The Joint European Lotteries/World Lottery Association 2018 Marketing Seminar explored the assertion that “The Biggest Trend in Marketing is Small.” In opening the event, WLA President Jean-Luc Moner-Banet observed that many organizations are drowning in Big Data and are struggling to turn data into useful information. While last year’s Marketing Seminar was focused on Big Data, this year, Thinking Small offered a new perspective on that same issue. Thinking Small complements Thinking Big by providing better and more measurable experiences for consumers at an individual level. Marketing is becoming more personal every day, and businesses are building marketing campaigns around regional and local data.
The seminar’s moderator, Karen Connell, warned against organizations becoming too big to respond to the “small but mighty” – those who are nimble enough to knock down the most powerful of brands. In her opening presentation she referenced the rise of ASOS, Airbnb, Uber, and Amazon, the industry disruptors who are now the biggest in the world in their fields. She urged that businesses realize the pace of marketing today means that marketing plans may be out of date as soon as they are written, and social media has the power to make or break brands in an instant.
Jon Duschinsky, a Social Innovator, addressed the seminar twice. A former charitable fundraiser, he believes that stories are great ways to engage consumers, but to cut through and be noticed, they must be authentic and come from brands who know what they stand for. If a brand creates a strong enough platform, consumers will want to stand alongside them for change.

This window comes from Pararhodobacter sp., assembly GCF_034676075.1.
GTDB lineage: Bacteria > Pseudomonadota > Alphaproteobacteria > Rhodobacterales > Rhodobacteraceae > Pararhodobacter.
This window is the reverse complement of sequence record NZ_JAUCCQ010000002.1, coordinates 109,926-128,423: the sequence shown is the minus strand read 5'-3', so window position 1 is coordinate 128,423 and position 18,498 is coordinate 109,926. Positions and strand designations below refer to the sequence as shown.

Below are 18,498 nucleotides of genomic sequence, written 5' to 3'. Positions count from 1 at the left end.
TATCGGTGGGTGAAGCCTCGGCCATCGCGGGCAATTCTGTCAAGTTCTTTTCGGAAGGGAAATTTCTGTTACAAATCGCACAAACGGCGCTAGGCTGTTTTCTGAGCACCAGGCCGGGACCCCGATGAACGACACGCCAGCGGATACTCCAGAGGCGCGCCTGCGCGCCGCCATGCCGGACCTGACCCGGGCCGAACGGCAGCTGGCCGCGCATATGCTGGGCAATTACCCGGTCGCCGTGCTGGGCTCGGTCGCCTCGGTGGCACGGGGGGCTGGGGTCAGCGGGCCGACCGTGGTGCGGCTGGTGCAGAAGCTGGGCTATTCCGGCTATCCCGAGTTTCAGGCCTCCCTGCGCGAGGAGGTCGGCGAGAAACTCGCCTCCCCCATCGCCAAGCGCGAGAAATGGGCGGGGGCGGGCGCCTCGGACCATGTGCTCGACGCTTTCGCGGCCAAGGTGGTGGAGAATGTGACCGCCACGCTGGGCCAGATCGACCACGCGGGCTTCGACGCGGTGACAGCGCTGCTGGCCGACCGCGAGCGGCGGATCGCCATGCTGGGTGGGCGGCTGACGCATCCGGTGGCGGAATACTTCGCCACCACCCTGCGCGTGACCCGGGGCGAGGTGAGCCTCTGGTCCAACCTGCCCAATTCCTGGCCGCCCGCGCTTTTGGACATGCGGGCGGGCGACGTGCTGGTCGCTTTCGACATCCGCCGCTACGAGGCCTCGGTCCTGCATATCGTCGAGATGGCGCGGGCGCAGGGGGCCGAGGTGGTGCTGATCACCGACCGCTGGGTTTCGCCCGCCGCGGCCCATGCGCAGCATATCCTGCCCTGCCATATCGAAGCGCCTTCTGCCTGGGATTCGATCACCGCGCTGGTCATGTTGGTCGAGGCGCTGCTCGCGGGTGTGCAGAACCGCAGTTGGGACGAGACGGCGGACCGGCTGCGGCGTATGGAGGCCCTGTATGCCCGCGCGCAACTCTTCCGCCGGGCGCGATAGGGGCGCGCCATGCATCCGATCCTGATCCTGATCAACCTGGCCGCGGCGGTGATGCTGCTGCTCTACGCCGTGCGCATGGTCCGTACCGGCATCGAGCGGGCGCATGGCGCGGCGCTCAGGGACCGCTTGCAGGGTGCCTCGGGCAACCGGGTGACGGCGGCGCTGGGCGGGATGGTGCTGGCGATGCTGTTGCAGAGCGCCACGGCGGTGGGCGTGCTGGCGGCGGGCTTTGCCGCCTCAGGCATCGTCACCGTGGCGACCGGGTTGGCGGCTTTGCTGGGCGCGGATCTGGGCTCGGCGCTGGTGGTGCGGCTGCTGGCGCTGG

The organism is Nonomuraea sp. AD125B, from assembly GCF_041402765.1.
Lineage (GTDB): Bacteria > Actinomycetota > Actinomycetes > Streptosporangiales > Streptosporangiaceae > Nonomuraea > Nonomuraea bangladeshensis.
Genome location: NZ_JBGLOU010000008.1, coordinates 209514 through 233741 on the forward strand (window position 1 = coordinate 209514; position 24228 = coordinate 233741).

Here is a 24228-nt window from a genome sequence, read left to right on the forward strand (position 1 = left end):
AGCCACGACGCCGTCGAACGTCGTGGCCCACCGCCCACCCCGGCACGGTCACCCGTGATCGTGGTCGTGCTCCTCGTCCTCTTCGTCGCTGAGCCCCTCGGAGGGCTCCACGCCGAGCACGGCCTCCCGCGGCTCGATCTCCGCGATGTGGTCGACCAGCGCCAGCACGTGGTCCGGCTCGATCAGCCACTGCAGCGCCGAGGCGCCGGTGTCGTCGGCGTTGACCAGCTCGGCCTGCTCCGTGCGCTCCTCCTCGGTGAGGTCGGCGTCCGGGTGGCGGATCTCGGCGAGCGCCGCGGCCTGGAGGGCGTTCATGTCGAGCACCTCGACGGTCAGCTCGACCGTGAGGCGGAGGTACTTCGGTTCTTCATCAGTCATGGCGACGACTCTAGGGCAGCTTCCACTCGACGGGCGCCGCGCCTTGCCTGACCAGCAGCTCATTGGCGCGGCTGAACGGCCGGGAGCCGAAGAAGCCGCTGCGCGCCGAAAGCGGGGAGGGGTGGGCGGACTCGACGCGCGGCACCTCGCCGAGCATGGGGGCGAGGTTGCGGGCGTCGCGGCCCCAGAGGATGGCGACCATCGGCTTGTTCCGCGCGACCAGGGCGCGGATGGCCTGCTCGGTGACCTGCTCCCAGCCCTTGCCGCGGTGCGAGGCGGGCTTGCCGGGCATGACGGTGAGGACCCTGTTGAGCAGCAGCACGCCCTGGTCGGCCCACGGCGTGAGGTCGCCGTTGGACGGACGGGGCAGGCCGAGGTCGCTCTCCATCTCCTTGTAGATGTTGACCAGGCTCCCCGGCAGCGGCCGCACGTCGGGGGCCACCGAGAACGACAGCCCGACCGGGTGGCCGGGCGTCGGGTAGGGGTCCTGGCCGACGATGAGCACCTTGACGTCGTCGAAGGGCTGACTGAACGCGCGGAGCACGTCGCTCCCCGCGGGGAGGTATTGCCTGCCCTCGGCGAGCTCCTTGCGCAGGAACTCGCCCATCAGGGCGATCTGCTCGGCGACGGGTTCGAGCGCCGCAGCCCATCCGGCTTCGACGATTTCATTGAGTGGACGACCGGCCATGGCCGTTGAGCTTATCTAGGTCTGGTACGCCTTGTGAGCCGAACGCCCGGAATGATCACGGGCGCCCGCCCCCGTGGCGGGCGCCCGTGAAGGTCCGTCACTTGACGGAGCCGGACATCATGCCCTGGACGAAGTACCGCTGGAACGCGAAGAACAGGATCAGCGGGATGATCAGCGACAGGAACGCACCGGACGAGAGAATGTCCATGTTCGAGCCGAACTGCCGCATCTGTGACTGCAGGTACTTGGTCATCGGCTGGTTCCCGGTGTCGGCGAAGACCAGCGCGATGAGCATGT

Duschinsky challenged the lottery audience to consider what lotteries stand for – winning money – and ask whether this is relevant for today’s consumer. He believes that the “Me Me Me Generation” has become the “Me Too Generation,” and that the desire for personal legacy has become the desire for collective legacy; from a focus on the individual to the collective; to be for change or become irrelevant.
Duschinsky left the audience with the challenge to define lotteries’ role and to have a purpose that is present in all levels of the organization and which drives its strategies and products. He believes that all businesses that survive in today’s economy have something in common: the pursuit of purpose alongside the pursuit of profit, and that a purpose mobilizes people in a way that pursuing profits alone never will. For lotteries to thrive, according to Duschinsky, they need to infuse its purpose in all that they do.
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